The Battle Of Ohio, 2014 Edition

Tonight the Cleveland Browns play the Cincinnati Bengals on national television — if you can call the NFL Network national television.  It will be test of the team that will cause Browns fans to hold their breath for a number of reasons.

First, Browns fans are used to one immutable rule:  if the Browns are on national TV, they will suck.  Sure, the Browns have won some of those games, but the wins have been dismal, low-scoring, ugly affairs.  More often, the Browns get clobbered, embarrassed, and exposed and their hopeful fans get deflated.  It’s one thing for Browns fans to suffer through lame efforts like we’ve seen the last three weeks when the Browns are playing on an watched, regionally televised that gets the worst broadcast team on the network, it’s quite another thing to suffer the red-faced humiliation that comes from getting schooled on prime time.

Second, the Browns’ schedule has been the weakest in the NFL so far, which is why no one respects them.  In their last three games, the Browns have played a winless team, a winless team, and a team with one win — and they lost one of those games and barely eked out wins in the other two.  A win is a win is a win, but the Browns are the flimsiest 5-3 team in the NFL.  The Bengals, on the other hand, are a team that made the playoffs last year and has a lot of talent and experience.  The Browns have beaten New Orleans and Pittsburgh at home this year, but the Bengals will be the toughest test yet.

Third, the Browns are on the road, and playing in a venue where the Bengals have won 14 straight regular season games.  The last time the Browns had a road game, they played an appallingly bad game and lost to previously winless Jacksonville.  How are they going to perform in “The Jungle,” where Cincinnati seems to play like Super Bowl champs?

Still, it’s the Battle Of Ohio, and this is a series where upsets have often happened before.  If the Browns want to make a statement that they are for real, this is a good place to do it.

Trying To Find The Game

One other thing about today’s Ohio State-Navy game that is nettlesome:  it’s symptomatic of another unfortunate, entirely money-driven aspect of big-time sports, because it’s being shown only on a cable channel that many systems don’t carry.

When I first looked up the venue for the game, I saw that it was on the CBS Sports Network — which I equate with CBS and channel 10 on my cable network.  Wrong!  The CBS Sports Network is a separate channel.  If you live in the Columbus area and have Time-Warner cable, the CBS Sports Network is part of the sports station package and can be found at channel 531.  If you don’t have that package, you’re out of luck and can watch U.S. Open Tennis on the CBS network instead. 

Fortunately, I’ve got the package and will be able to watch the game.  But the movement of games to remote television venues is here to stay and probably will get worse.  It’s a way for networks to multiply their revenue streams, it’s a way for channels to put pressure on cable providers, and it’s a way for cable providers to get more money from subscribers who desperately want to watch their favorite teams play.  If having Ohio State on the CBS Sports Network, or having the Cleveland Browns on the NFL Network, once a year causes fans to subscribe to broader channel packages beyond the “basic cable” offerings, that’s great news for everyone in the chain but the poor fan.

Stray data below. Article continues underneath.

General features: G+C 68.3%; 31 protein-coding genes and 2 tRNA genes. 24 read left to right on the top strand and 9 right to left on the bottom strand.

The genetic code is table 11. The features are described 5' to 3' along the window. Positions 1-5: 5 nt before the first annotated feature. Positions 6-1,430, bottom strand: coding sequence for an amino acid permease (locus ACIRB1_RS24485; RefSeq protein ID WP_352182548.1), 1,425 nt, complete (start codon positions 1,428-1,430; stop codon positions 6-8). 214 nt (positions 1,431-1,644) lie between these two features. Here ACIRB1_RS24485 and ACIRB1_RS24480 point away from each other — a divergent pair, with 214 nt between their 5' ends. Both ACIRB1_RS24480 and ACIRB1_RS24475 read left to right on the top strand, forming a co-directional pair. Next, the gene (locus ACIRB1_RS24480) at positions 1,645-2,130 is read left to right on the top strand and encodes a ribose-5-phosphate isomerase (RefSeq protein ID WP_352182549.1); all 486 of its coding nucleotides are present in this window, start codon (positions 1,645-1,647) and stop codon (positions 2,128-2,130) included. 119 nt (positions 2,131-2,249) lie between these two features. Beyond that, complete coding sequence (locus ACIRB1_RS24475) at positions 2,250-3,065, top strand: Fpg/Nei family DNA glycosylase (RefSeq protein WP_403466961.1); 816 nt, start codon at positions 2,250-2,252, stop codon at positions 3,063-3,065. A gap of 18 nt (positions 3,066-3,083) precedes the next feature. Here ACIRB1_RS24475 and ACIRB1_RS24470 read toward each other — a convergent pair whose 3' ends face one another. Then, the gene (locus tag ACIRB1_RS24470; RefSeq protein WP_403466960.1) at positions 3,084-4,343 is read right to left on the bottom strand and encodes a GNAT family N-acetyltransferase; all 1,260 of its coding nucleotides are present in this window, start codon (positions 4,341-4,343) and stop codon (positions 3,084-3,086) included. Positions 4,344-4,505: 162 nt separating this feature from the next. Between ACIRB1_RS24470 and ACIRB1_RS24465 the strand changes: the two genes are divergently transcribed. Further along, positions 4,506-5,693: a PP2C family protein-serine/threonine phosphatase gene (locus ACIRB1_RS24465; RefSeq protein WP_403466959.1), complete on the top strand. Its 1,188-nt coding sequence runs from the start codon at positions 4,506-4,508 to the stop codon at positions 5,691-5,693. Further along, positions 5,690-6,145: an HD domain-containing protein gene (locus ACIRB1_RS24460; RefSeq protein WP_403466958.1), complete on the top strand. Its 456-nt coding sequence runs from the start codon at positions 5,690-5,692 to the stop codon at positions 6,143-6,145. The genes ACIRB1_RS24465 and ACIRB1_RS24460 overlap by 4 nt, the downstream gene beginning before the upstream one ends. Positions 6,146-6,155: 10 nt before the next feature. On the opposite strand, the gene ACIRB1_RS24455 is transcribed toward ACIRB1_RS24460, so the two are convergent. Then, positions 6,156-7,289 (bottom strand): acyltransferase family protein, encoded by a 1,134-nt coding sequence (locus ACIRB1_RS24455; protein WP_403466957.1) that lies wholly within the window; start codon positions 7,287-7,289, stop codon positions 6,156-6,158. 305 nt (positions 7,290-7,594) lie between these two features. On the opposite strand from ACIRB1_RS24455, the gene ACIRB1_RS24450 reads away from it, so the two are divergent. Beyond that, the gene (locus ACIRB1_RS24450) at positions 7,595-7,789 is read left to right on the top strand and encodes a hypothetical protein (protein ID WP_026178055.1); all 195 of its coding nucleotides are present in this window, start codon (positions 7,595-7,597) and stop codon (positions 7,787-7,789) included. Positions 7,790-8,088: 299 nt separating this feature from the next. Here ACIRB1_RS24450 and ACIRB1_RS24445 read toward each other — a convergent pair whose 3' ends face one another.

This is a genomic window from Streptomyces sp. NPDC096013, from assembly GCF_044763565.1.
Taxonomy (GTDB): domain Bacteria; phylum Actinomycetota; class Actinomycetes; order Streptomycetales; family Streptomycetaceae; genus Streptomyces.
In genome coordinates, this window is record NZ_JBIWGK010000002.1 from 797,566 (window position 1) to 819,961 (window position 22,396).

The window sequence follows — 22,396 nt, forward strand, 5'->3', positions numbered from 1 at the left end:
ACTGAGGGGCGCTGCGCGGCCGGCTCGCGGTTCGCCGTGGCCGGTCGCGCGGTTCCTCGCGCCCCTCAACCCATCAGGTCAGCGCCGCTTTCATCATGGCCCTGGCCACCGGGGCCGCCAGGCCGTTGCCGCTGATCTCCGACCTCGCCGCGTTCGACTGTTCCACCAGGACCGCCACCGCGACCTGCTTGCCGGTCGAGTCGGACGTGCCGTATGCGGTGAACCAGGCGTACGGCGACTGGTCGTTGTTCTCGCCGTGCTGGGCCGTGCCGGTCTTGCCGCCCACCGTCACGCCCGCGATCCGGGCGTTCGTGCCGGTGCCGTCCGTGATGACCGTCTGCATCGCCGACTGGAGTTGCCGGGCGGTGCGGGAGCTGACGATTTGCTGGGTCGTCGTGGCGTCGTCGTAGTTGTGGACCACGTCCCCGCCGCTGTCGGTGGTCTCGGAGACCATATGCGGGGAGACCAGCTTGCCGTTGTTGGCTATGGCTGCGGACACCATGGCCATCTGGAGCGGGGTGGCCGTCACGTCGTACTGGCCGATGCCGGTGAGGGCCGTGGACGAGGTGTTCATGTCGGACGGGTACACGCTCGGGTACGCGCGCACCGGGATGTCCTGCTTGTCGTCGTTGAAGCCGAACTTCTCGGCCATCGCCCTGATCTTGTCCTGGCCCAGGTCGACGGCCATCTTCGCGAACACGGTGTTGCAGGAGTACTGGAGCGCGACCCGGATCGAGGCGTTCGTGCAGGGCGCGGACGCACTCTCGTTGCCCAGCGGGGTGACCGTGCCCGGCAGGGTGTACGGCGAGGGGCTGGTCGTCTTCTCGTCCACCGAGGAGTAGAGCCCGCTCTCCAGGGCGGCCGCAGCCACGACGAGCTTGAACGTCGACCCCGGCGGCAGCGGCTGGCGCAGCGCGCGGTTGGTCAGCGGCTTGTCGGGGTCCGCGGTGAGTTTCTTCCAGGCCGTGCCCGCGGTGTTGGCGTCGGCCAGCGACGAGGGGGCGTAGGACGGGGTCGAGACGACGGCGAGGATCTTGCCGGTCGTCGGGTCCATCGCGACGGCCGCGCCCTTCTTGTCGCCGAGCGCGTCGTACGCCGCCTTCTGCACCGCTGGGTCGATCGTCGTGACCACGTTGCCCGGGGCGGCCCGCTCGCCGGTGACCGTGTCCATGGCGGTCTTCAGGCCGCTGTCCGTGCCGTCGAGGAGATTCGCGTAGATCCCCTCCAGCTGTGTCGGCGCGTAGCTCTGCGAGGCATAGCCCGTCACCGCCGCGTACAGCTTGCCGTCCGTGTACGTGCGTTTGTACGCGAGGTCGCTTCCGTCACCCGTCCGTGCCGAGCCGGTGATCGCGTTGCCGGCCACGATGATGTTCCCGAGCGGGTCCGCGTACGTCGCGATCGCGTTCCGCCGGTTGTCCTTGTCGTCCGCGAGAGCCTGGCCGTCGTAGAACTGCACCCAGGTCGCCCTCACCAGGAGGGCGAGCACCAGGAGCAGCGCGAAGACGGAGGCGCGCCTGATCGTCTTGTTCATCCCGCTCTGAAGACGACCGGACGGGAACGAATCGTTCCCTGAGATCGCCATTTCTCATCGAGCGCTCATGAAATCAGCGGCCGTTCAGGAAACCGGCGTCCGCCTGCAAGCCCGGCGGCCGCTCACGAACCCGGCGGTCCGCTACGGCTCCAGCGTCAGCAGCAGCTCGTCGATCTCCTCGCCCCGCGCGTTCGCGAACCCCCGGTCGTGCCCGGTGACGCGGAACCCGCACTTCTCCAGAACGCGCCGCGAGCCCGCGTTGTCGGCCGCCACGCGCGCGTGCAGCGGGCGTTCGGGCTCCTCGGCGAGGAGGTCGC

But when it comes to sports these days, it’s all about the money.

NFL Overhype Overload

Could the National Football League be any more overhyped than it now is?  It’s got it’s own year-round network.  It’s fodder for talk radio chatter every day, regardless of season.  Even the NFL combine, when prospects just run drills for a collective group of scouts, gets breathless coverage and instant analysis.

But the annual NFL draft always seems to reach new heights of overhype.  After all, it’s just the mechanism by which NFL teams select new players.  It doesn’t involve anyone playing a game, throwing a pass, or making a hit. Once it was done in a day, in a private room in New York City, without any TV coverage. Now it’s a glittering event, stretched out over three days, conducted live on America’s principal sports network in front of reporters and fans, with newly drafted players trotted out in front of the cameras and prominent players waiting to hear their fate made the subject of endless speculation.  Sports commentators talk about the draft and what teams might do for weeks beforehand, experts perform pointless “mock drafts” and those fake drafts get discussed ad nauseum, and the experts and commentators then criticize the selections the teams do make — all before any player even plays a down.  It’s absurd.

If you’re the NBA or the NHL, you’ve got to be shaking your heads.  You’re in the midst of your playoffs — the most important event in your season — and you’re knocked to the back pages and end of broadcast video clips by the NFL’s mere draft.  What could be a better illustration of the NFL’s popularity dominance?

I’ve long since grown sick of hearing about the NFL draft and wouldn’t watch it, and I’ve started to hear other sports fans say the same thing.  Could it possibly be that the NFL hype machine has gone too far, and people are starting to react to the overload?